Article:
Shares of Hawaiian Holdings (NASDAQ: HA) plunged 10% on Wednesday morning on a miserable day for the markets, especially stocks affected by the coronavirus pandemic. Hawaiian reported predictably dismal quarterly earnings on Tuesday night, further pressuring the airline stock.
Airlines have been among the hardest hit sectors since the pandemic began, with travel demand falling substantially due to virus concerns. Hawaiian is particularly ill-suited to deal with a pandemic given its reliance on long trans-Pacific flights.
After markets closed Tuesday, Hawaiian reported an adjusted third-quarter loss of $3.76 per share on revenue of just $75.98 million, worse than Wall Street's consensus of $3.48 per share in losses on $97 million in revenue. That's no surprise, given that for most of the quarter, Hawaii imposed a 14-day quarantine on anyone arriving at the state.
CEO Peter Ingram said the pandemic and quarantines "continued to have a dramatic effect on our business" during the quarter, but said the airline is doing what it can to survive the crisis.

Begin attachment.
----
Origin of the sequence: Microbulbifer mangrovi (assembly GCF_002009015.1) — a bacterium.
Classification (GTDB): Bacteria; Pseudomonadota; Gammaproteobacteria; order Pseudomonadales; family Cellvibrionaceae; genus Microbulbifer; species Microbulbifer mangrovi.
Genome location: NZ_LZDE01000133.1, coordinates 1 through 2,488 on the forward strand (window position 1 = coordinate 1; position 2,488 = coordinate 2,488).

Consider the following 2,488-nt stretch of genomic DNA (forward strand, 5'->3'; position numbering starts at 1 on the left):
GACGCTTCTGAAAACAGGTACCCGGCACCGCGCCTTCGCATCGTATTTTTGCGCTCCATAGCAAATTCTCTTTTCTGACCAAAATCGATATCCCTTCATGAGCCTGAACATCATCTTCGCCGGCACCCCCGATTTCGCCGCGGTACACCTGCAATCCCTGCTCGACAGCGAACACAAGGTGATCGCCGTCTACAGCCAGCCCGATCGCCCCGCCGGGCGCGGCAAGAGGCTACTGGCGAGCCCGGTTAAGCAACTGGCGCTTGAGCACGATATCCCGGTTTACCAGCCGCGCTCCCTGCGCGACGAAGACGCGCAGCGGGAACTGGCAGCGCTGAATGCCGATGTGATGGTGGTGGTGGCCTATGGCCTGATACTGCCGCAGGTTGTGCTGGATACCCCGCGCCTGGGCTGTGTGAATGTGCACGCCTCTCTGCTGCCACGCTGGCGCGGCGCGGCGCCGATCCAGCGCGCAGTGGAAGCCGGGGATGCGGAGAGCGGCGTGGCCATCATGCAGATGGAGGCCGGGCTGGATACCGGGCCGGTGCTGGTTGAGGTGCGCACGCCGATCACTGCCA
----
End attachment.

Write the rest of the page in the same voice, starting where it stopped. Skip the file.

"We have taken action to reduce expenses, preserve cash, bolster our liquidity and care for our guests, positioning us to begin the recovery process in earnest with the introduction of the State of Hawaii's pre-travel testing regime in the fourth quarter," Ingram said in a statement accompanying the earnings release.
Unfortunately, things look to be getting worse when it comes to the coronavirus. Broader markets were weak on Wednesday due in part to COVID-19 hospitalizations rising rapidly across the U.S., signaling a potential second wave of the pandemic.
As Ingram notes, Hawaii has recently loosened its quarantine, making it easier for vacationers. The airline has seen booking trends improve with the easing of restrictions, but it remains to be seen if that will hold if new cases are indeed on the rise.
Hawaiian expects systemwide capacity to be down about 70% in the fourth quarter, with the airline forecasting a net cash burn of $2.2 million per day in the final months of 2020. The airline does have $979 million in liquidity to ride out the storm, and thanks to deferrals of new aircraft deliveries, it has limited big-ticket expenses heading into 2021.
Hawaiian should survive, but the airline is not likely to thrive in even the most optimistic travel scenarios for 2021. International borders seem likely to remain closed well after domestic travel restrictions are lifted, limiting a lucrative source of revenue for Hawaiian. And with the pandemic threatening another round of closures, demand for luxury vacations remains iffy even once we get a vaccine.
There isn't a lot of reason to get excited about Hawaiian shares right now.
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